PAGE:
I understood that what other people perceived as “crazy” was really just an intense restlessness (except for Beck … that guy is just cuckoo). I couldn’t wait to make the dough, press it into the heavy pan, and remove a golden crust from the hot oven—which is why we brazenly disregarded the call for instant yeast and instead used the active packets we had on hand. As you can see in the picture above, the result missed inedible by a mile, instead landing this side of impress your socks off; however, the crust was thin, not dense and chewy like we had imagined. We were determined to try again.

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mexican chocolate-pepita oaties, part II

March 10, 2010

I think the world is divided into two types of people: Those who can saunter up to a Ben & Jerry’s counter and order without hesitation, and those who sample mini-spoon after mini-spoon, weighing the options of Cherry Garcia or Boston Cream Pie as if it were Sophie’s Choice.

I fall into the second camp. At first, it’s a delicious anxiety, tasting each candidate in an effort to discern the perfect swirl-to-chunk ratio, whether to go sorbet or all the way. Strategies are useless: I’ve tried “eenie, meenie, miney, moe,” tried to connect with my inner ice-cream voice—last week, I even told the guy behind the counter to cut me off … after six samples, of course. What’s a girl to do when dozens of flavors stare through the glass like puppies at the pet store?

My problem: I want to have it all. Ice cream may be a lost battle, but I think I just hit the jackpot when it comes to cookies.

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Lessons (so far) from our cookblog

March 3, 2010

My dad taught me how to drive a stick shift in a cemetary. I guess his thought was (albeit a bit morbid) that no one would be harmed by my novice stop-go-screech-stall, changing from first to second and weaving through the gravestone-lined path. (The ghosts of Faulkner and O’Connor reveled in the scene, I’m sure.) It was safe ground, and until I could brake on an incline, ease off the clutch, and slowly accelerate without threatening to roll backward into someone’s eternal resting place, I could make mistakes, feel my way, try again.

The kitchen’s a bit like that, and I’ve never realized it more fully than when we started this blog. Our stop-go-screech-stop is a little more like a stir-guess-cook-eat, taking new ingredients and methods for a test drive and learning from the results. Here are two lessons we’ve picked up so far on our cookblog journey, the first involving a delicious chicken salad sandwich.

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Southern Sunshine

February 24, 2010

Cross the Mason-Dixon line, and you’re treading on spiritual soil. That deep, hollow sound you hear? The South’s heartbeat, a staccato Bible thump. The fervor pervades through everything—there’s even a holy trinity of Southern cooking: fried, grits, and gravy. (Yes, “fried” is a noun in these parts.) They don’t call it soul food for nothing.

Nathan’s from the pocket-size state of Rhode Island, and he’s probably only survived in Alabama this long because he likes loves grits. At first, he’d only eat them in the secrecy of our home, stirring in fat pats of salted butter and fistfuls of cheese. Now, he’s a bit evangelical, presenting the coarse ground corn to his parents during our visits with the zeal of Moses descending from Mt. Sinai, commandments in tow.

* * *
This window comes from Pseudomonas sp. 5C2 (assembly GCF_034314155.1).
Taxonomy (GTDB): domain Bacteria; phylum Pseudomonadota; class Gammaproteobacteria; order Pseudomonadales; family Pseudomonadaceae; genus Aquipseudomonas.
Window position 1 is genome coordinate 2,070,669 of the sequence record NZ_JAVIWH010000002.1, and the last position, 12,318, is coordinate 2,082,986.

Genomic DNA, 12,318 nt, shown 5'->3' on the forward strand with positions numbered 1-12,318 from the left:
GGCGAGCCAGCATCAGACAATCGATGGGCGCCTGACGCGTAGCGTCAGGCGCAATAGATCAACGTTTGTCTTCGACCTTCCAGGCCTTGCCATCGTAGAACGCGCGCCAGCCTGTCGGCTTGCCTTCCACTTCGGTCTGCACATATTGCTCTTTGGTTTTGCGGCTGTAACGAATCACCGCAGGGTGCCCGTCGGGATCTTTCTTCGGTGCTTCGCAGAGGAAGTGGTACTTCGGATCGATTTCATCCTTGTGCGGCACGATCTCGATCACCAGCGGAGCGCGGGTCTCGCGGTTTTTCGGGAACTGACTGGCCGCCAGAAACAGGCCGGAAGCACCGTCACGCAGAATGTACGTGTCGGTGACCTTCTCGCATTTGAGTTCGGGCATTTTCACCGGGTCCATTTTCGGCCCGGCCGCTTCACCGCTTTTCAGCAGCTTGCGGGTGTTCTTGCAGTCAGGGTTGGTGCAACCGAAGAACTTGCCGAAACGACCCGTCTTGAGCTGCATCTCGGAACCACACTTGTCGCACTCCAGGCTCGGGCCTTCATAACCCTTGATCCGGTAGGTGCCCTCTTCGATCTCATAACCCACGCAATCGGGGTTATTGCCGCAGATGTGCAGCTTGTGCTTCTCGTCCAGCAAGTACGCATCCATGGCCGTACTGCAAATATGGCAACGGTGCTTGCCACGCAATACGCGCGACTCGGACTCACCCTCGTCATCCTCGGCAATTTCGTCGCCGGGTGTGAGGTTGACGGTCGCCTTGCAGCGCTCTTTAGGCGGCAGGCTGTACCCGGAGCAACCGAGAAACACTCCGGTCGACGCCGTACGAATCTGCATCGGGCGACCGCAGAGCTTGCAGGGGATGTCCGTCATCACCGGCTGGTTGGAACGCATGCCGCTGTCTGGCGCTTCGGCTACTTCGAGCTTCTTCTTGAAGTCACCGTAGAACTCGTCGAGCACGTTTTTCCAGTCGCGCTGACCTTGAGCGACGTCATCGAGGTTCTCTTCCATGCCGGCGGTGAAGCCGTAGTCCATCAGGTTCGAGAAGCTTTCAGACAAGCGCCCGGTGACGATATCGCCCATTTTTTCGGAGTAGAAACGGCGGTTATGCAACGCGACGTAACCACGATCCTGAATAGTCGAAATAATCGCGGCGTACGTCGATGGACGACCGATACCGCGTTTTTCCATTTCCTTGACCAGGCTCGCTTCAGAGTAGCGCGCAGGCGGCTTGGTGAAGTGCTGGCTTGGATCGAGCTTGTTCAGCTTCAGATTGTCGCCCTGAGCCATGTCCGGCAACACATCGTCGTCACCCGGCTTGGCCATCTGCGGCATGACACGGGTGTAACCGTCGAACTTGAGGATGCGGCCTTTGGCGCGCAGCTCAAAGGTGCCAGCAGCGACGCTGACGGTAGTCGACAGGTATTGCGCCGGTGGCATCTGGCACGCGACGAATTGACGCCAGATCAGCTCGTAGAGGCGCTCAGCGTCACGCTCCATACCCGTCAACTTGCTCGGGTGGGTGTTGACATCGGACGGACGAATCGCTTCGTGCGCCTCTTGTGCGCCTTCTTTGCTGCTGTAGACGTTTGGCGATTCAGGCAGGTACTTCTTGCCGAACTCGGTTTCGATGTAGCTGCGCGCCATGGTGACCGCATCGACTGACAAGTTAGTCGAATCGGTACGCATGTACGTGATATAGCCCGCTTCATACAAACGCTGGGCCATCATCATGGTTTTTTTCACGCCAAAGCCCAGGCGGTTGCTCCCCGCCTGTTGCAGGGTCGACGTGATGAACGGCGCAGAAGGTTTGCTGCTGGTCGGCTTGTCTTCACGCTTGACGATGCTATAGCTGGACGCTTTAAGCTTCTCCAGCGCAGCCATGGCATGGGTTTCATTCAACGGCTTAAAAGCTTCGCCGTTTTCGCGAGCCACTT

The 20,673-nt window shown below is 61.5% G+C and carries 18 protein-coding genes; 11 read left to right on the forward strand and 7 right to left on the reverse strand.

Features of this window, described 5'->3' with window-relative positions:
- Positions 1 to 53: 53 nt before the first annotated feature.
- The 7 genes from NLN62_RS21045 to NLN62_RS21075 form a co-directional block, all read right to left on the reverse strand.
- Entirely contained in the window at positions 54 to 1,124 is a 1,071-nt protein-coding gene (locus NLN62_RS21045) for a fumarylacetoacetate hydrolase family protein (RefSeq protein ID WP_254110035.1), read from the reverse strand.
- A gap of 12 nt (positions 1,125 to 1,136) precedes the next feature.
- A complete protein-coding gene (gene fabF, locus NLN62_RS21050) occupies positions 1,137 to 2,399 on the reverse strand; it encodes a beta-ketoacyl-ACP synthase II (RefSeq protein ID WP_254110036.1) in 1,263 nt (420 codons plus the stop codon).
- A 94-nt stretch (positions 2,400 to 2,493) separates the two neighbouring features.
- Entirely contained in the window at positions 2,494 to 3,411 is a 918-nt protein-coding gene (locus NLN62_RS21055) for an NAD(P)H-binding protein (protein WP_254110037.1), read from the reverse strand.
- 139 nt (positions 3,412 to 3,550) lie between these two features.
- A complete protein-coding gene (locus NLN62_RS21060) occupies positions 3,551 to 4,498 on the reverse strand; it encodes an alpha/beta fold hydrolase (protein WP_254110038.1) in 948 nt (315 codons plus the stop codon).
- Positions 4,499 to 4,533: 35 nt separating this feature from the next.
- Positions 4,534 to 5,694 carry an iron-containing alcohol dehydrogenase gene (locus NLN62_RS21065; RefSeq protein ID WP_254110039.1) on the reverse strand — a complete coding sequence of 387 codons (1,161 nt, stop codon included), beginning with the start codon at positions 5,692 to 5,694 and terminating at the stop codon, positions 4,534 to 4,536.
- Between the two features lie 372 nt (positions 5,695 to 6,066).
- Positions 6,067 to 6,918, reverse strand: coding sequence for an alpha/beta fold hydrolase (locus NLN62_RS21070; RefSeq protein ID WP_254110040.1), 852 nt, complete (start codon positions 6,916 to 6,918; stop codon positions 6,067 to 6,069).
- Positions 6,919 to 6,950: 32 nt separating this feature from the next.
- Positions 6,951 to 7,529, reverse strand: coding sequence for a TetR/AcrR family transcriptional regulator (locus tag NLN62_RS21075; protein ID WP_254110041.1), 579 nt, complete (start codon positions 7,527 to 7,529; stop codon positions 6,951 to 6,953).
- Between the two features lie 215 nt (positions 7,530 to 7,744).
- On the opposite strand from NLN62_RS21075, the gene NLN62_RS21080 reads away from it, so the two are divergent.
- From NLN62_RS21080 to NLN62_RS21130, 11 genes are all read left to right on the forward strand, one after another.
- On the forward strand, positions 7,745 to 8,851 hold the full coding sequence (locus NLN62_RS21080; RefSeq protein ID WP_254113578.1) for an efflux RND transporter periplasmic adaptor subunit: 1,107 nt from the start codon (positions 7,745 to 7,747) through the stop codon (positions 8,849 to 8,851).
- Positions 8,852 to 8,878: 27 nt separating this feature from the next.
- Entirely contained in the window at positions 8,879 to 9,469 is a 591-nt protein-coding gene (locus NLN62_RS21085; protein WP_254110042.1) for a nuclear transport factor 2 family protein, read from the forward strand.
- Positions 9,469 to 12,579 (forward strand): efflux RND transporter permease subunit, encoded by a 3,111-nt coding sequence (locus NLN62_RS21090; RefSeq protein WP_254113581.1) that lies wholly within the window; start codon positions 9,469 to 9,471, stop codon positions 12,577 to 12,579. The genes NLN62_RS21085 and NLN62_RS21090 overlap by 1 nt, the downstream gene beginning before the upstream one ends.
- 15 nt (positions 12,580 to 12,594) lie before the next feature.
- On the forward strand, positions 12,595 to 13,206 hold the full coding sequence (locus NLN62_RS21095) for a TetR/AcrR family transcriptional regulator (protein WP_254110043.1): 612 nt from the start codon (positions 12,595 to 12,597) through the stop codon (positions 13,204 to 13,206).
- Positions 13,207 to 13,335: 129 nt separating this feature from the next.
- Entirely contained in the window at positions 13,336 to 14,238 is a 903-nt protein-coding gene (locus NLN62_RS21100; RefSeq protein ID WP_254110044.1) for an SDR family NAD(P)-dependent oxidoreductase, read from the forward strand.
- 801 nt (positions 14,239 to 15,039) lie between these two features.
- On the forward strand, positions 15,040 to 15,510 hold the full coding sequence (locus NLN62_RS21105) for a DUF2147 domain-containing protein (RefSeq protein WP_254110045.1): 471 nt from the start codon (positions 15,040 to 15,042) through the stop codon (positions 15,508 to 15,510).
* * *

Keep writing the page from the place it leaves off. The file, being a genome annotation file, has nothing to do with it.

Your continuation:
OK, I may be exaggerating just a little. But ye of little faith who forsake grits, prepare to be converted. These are wrapped in a crunchy crust and pan-fried, the centers creamy and melty-smooth. Top that with a fried egg and mushroom gravy, and you have a little bit of heaven on a plate. Go ahead, try it … and get ready to spread the good news.

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Creamy Butternut Shells

February 18, 2010

Most of us tiptoe through the produce section of the supermarket as if it were a minefield, filled with enemy rutabagas and beets ready to jump in the cart at every turn. And the display of winter squashes, their hard, bumpy shells and crooked necks protruding at unwieldy angles? You’d need to be a bomb specialist to figure out how to open one of those babies … that is, if you even wanted to.

Fear no more! Even though most of these squashes look like haunted house silhouettes, their names are much more Disney: butternut, acorn, delicata, sugar loaf, and sweet dumpling. Kinda makes you want to pick one up and cuddle it, no?

Nathan and I love winter squashes, and after you try our easy recipe for Creamy Butternut Shells, I’m sure you will, too.

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Mardi Gras Blackberry Queen Cake

February 15, 2010

I had every intention of baking a King Cake for Fat Tuesday … that is, until my friend Lauren tackled one last weekend. Her tale was harrowing: anxiously waiting for the yeast to proof, rolling out the sticky and uncooperative dough into a perfect rectangle, dyeing icing. In the end, she was rewarded with two gooey, sugary cinnamon rings so sinfully decadent that a single bite was a one-way ticket to the dentist—or confession. I knew it would be worth it, but just the thought of being at the mercy of rising dough was enough for me to say “uncle.”

So instead, I racked my brain for easy desserts which featured Mardi Gras’s traditional colors: purple (which symbolizes justice), green (faith), and gold (power). Food coloring is outlawed in our kitchen, so I knew my colorbox was going to have to come from Mother Nature. I settled on blackberries, rosemary, and lemon, and when I stumbled upon this Salt-Kissed Buttermilk Cake recipe on 101cookbooks.com I knew I was on to something.